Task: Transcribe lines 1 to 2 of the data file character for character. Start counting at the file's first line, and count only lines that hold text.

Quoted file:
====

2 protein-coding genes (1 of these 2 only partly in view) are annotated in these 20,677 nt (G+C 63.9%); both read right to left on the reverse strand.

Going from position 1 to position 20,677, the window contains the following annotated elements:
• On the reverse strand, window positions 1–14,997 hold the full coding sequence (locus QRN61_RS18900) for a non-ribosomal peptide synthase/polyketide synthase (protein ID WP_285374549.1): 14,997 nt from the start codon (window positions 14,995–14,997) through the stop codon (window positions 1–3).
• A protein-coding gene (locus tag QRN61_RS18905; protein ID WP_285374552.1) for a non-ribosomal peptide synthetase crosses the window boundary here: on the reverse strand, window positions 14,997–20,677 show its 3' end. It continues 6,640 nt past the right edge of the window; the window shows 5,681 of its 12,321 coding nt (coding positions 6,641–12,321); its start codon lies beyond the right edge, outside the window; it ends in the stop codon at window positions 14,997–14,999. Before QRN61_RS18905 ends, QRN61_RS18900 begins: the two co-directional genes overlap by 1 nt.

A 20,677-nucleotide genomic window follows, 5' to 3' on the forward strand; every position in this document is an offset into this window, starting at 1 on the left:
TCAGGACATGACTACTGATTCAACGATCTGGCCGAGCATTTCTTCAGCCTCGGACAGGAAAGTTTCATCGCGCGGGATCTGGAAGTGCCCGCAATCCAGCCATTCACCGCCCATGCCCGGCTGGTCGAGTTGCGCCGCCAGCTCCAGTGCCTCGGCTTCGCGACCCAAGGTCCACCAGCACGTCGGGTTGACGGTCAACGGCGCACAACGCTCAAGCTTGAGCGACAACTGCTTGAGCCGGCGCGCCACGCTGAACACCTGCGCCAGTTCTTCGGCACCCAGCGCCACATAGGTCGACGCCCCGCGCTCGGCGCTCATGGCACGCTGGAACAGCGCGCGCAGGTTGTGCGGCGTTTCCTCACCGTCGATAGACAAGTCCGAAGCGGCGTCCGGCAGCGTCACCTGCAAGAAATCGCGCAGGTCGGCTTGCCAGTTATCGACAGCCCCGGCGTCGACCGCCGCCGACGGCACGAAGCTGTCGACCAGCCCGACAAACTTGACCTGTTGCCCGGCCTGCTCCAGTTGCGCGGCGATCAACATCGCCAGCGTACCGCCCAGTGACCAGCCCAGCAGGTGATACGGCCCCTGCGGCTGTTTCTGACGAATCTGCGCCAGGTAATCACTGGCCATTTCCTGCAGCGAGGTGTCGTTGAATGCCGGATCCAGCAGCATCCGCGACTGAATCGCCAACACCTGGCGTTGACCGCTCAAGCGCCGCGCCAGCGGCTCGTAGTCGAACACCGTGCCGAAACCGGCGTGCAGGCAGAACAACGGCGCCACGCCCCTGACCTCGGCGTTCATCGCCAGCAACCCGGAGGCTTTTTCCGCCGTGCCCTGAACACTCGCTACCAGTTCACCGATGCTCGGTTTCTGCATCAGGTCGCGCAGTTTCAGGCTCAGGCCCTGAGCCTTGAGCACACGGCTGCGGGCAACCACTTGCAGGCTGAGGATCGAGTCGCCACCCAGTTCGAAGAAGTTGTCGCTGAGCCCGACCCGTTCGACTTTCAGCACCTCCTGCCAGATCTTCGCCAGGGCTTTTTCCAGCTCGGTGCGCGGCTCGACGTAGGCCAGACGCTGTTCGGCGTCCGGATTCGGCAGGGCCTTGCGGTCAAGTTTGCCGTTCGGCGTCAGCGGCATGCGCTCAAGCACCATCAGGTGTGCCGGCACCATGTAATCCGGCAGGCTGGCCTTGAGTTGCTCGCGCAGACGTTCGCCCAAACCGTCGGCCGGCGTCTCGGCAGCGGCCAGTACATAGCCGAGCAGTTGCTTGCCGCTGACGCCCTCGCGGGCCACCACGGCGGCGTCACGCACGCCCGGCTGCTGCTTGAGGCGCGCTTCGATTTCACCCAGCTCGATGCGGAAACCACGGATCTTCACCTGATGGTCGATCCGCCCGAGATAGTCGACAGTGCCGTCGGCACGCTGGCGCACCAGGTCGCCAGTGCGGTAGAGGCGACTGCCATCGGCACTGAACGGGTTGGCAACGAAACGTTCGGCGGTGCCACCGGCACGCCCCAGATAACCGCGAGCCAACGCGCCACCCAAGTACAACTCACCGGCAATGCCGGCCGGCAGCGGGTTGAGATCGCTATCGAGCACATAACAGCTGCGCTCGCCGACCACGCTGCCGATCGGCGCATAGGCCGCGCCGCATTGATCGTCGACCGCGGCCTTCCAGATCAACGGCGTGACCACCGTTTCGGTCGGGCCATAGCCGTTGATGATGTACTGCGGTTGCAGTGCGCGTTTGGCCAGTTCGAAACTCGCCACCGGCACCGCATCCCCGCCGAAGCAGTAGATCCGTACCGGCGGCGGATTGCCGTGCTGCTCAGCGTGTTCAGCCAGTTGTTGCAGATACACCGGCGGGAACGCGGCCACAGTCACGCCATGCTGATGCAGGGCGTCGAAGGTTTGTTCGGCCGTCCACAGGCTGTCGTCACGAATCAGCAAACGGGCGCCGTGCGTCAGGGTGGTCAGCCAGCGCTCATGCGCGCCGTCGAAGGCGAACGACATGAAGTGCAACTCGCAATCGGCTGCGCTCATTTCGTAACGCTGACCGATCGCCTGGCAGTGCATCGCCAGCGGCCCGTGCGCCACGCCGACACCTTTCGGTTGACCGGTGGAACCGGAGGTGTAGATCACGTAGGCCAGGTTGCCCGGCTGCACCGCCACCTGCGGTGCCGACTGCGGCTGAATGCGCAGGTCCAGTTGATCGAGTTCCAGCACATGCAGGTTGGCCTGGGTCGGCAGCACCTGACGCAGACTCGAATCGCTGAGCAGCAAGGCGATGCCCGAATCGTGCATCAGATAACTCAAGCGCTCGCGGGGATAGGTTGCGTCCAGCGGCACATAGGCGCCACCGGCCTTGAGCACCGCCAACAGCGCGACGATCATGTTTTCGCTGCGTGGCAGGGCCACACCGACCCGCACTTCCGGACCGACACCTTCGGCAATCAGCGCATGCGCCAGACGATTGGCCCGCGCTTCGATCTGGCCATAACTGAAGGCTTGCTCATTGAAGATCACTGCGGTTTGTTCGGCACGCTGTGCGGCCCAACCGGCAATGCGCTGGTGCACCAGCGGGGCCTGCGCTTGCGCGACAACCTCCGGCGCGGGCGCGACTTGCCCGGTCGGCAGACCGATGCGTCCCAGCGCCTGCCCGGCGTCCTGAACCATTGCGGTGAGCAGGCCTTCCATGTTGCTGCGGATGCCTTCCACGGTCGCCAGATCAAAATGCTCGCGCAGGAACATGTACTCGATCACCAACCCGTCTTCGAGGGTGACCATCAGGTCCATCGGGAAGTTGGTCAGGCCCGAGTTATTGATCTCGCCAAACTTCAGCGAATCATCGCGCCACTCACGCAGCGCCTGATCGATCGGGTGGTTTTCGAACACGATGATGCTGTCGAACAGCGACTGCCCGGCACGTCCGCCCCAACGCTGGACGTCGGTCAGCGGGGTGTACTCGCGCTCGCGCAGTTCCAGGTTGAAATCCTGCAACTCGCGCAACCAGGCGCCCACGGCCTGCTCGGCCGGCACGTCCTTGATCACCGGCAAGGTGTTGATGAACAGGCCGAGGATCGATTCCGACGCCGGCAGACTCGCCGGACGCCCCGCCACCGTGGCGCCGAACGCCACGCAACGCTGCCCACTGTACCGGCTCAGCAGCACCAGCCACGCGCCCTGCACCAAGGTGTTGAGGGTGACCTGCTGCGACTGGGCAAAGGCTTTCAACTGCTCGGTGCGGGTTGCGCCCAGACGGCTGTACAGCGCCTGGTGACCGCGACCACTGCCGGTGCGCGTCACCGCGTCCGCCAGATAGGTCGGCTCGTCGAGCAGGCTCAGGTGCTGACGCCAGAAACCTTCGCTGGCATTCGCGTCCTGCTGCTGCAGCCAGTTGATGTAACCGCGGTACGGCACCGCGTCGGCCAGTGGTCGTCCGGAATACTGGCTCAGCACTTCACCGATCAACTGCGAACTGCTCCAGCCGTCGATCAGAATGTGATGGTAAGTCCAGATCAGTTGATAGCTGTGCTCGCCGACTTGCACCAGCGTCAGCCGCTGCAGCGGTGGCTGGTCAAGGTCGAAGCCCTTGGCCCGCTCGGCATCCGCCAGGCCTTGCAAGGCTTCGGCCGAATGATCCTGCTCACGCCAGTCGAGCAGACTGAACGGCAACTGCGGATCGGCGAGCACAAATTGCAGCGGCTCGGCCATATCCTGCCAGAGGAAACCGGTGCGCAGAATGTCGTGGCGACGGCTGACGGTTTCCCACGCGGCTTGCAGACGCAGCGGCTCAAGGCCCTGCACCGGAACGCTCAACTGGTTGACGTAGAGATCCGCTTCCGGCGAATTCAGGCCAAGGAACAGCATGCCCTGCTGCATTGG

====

2 protein-coding genes (1 of these 2 only partly in view) are annotated in these 20,677 nt (G+C 63.9%); both read right to left on the reverse strand.

Going from position 1 to position 20,677, the window contains the following annotated elements: